Introduction There are many kinds of ironies in life. It is different depending on situations; it would be funny things once in a while and would sometimes make people be displeased. Also, it is sometimes used either with or without intention; one uses irony on purpose, or it could be just happened. However, even though both the parties who use irony and who receive the irony do not notice that irony is used, a third party always would be able to find the irony of between them.

Then, irony makes people either pleased or displeased. Therefor, irony is often used in dramas with the peculiarity efficiently. Actors are could be a person who gives and receives ironies then there are the third parties, audiences, at a theater. There are some kinds of indicators in dramas to understand the story and make the dramas exaggerate, such as plots, characters, lines, aesthetic, or atmosphere.

However, irony would be the most efficient criterion in dramas because irony has the most important element and function to influence on satisfaction and expectation of audiences. It is an efficient technique of communication with audiences. A Comparison of Use of Irony in Two Plays Now, seeing two plays, one is Look Back in Anger, which is written by John Osborn in 1956, and another is Flowering Cherry, which is written by Robert Bolt in 1957. The two plays have some common conceptions. Masculinity, sex-less Anyway, both two plays seem to have unsatisfied endings. There are some controversy between main characters, Jimmy and Alice, in Look Back In Anger, so it seems to bring some tragedy, but in the end, they are back together.

On the other side, Flowering Cherry is somehow funny during the play though there is some controversy as well, eventually, the character totally failed in the end. Since audiences' expectation is in discord with the ends of the plays, the results are not entirely satisfactory. However, why do audiences get such feeling? Where is from the expectation of the stories? The expectation would be from plots, characters, lines, aesthetic, atmosphere, and so on, but besides that, use of irony would have great effect on plays and audiences' feelings.

See!! use of irony in two plays, irony is used in distinct way in the two. In Look Back in Anger, use of irony is tragic way, and in Flowering Cherry, use of irony is absurd way. That is the reasons that people might consider Look Back In Anger as tragedy and Flowering Cherry as comical play till middle of the stories. In two plays, irony would be used for confusing expectation of audiences.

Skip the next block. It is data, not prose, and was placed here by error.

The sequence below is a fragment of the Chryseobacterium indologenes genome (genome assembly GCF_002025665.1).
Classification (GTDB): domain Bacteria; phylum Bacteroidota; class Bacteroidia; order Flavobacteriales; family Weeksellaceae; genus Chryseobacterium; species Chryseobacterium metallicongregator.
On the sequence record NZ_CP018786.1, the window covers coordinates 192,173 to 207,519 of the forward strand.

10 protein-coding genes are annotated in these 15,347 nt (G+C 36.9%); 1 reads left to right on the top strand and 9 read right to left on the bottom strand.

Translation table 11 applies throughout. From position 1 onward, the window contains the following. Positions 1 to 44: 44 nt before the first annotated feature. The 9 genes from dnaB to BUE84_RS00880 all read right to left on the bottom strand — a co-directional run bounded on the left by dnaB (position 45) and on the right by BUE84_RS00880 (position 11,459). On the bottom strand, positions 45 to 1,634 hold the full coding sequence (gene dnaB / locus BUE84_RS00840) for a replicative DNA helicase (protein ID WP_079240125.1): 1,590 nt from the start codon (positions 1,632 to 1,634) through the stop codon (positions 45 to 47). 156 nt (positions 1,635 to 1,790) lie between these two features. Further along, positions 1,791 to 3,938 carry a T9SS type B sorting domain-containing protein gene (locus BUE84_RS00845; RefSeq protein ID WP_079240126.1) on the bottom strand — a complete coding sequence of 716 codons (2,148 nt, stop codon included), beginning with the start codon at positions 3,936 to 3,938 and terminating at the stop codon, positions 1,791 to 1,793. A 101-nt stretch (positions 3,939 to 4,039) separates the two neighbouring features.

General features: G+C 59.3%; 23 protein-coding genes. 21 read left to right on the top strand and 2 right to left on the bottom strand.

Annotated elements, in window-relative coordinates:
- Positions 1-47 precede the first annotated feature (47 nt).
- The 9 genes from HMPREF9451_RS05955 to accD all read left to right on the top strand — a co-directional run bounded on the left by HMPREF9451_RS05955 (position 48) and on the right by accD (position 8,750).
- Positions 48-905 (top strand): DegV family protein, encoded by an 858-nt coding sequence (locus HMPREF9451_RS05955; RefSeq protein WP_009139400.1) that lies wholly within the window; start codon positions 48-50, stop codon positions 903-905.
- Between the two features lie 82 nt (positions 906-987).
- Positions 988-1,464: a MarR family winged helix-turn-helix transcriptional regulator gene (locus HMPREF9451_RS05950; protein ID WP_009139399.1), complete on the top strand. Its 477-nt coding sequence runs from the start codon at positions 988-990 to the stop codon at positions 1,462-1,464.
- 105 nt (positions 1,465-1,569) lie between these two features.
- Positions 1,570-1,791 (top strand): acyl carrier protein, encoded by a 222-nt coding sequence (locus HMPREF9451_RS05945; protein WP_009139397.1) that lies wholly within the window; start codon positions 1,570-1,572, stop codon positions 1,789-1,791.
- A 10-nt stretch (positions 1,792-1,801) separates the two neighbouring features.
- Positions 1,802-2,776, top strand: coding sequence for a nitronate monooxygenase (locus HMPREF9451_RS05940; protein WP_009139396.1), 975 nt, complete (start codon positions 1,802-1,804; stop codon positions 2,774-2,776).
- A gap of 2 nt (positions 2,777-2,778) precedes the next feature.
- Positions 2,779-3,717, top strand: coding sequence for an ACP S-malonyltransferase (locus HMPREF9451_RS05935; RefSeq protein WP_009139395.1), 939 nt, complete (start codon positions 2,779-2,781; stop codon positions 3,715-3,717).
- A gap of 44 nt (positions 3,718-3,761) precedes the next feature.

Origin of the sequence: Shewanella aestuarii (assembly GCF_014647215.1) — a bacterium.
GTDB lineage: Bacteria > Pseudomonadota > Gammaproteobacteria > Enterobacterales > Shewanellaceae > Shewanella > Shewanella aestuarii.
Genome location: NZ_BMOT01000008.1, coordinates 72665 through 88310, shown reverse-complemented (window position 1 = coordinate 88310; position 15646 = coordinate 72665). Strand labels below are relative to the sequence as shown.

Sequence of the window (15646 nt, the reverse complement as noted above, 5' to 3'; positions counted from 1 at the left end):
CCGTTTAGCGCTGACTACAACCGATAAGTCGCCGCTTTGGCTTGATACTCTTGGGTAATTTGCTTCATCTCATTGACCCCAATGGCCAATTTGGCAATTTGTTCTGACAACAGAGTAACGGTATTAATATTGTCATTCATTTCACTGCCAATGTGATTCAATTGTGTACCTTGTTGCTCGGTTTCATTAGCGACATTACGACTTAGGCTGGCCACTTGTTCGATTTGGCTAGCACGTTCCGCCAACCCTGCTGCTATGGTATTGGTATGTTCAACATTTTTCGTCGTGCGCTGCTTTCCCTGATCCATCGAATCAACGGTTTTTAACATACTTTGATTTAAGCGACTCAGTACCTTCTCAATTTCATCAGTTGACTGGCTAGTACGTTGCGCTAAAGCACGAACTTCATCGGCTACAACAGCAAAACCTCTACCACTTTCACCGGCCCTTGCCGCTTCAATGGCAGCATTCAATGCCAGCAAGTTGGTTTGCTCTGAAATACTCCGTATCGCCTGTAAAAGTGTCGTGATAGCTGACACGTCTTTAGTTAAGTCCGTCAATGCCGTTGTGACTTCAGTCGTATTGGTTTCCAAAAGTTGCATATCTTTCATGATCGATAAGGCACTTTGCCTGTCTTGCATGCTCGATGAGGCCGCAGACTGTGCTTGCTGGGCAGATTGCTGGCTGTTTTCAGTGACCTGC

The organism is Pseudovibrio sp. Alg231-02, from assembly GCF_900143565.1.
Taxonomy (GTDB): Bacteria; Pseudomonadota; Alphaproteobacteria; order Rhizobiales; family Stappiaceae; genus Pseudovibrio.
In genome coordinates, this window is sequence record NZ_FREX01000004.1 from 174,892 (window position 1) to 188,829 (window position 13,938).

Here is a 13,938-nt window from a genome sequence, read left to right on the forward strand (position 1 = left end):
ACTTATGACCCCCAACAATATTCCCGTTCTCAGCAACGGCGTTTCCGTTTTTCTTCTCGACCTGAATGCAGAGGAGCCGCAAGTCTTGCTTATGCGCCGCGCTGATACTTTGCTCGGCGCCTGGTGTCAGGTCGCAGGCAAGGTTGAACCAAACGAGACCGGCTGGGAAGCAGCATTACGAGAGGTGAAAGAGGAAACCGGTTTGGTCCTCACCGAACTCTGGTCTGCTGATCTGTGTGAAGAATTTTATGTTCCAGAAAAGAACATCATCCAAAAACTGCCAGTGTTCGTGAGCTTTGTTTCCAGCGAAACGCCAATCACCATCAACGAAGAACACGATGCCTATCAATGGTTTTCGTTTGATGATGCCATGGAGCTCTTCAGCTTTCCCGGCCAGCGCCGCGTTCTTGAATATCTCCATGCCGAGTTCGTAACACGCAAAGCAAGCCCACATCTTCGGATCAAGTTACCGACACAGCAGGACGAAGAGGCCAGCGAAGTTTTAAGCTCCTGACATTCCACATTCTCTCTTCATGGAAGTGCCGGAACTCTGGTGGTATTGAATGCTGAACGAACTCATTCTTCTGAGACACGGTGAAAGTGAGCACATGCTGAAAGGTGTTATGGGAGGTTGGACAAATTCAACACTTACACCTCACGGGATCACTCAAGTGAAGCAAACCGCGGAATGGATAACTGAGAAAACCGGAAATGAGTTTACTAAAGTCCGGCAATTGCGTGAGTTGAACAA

This is faking. Using irony controls the audiences's atis faction and expectation in the dramas. Chapterc~n~ Definition of Irony ~ First of all, people have to figure out what irony is and how to generally use irony in dramas. History of Irony According to the earliest history of irony, irony was from a word as eironeia. The most influential model in the history of the word has been the Platonic Socrates. Socrates was always pretending to need information and professing admiration for the wisdom of his companion, so when he annoyed his companion with behaving in this way, they called him eiron.

McKee, Jone B says, "sly deceiver and hypocritical rascal are approximations of eiron in its first appearances" (90). Also, it means that a man is the boaster who is pretending to have high quality or knowledge that he does not possess or possesses much lesser degree than he makes out, while he does not regard or does not accept his truth and reality. Then he acts with hiding the truth. He might work like that on purpose or without intention. Eironeia might have various degree of difference from the truth, but the truth is not so far from the earliest connotation of the word. Therefor, eiron is regarded as a vulgarism which is generally any kind of sly deception with mockery and objectionable social behavior.

The observation of eiron was a habitual manner of behaving and a type of human character. Later, Cicero began to make some distinction of irony as "inadequacy speech", as "an isolated phenomenon", and as "a habit of discourse". Then, the word, "irony" appeared in English in fifteen century. The earliest recognized strategies, derived from Socrates, achieved as verbal techniques: "blame-through-praise" and "praise-through-blame". The definition implies two aspects of irony.

To blame by praise is "satiric irony" and to praise by blame is "comic irony". The identification of irony might be kind of "contrary" or "some difference". However, all the formulation of irony is a common idea that irony is a kind of human behavior. It is always under the control of a human. The use of irony elicits intense ethical judgement, socially acceptable or unacceptable. Irony in Drama Then, irony that has been progressed from Socrates' formula have been used and developed as one of techniques in drama.

Irony has been often seen in dramas since eighteen century. People have come to apply the term irony to the fusion in a spectator's mind of superior knowledge and to detached sympathy. In drama, irony usually has an author, and it always has "audience". H.M. Ablams defines an irony as "dramatic irony" in his book, A Glossary of Literally Terms: Dramatic irony involves a situation in a play or a narrative in which the audience or reader shares with the author knowledge of present or future circumstances of which a character is ignorant; in that situation, the character unknowingly acts in a way we recognize to be grossly inappropriate to the actual circumstances, or expects the opposite of what we know that fate holds in store, or says something that anticipates the actual outcome, but not at all in the way that the character intends. (99) Also, G.G. Sedgewick describes three definition of dramatic irony in his book, Of Irony Especially in Drama: 1. There is in all of them something that can be called a conflict of forces or elements in the play: one character!'s force is pitted against the force of another-man of god; or a character is at variance with his circumstances; or he is opposed by some impersonal power as of natural law; or there is some clash similar to these. 2.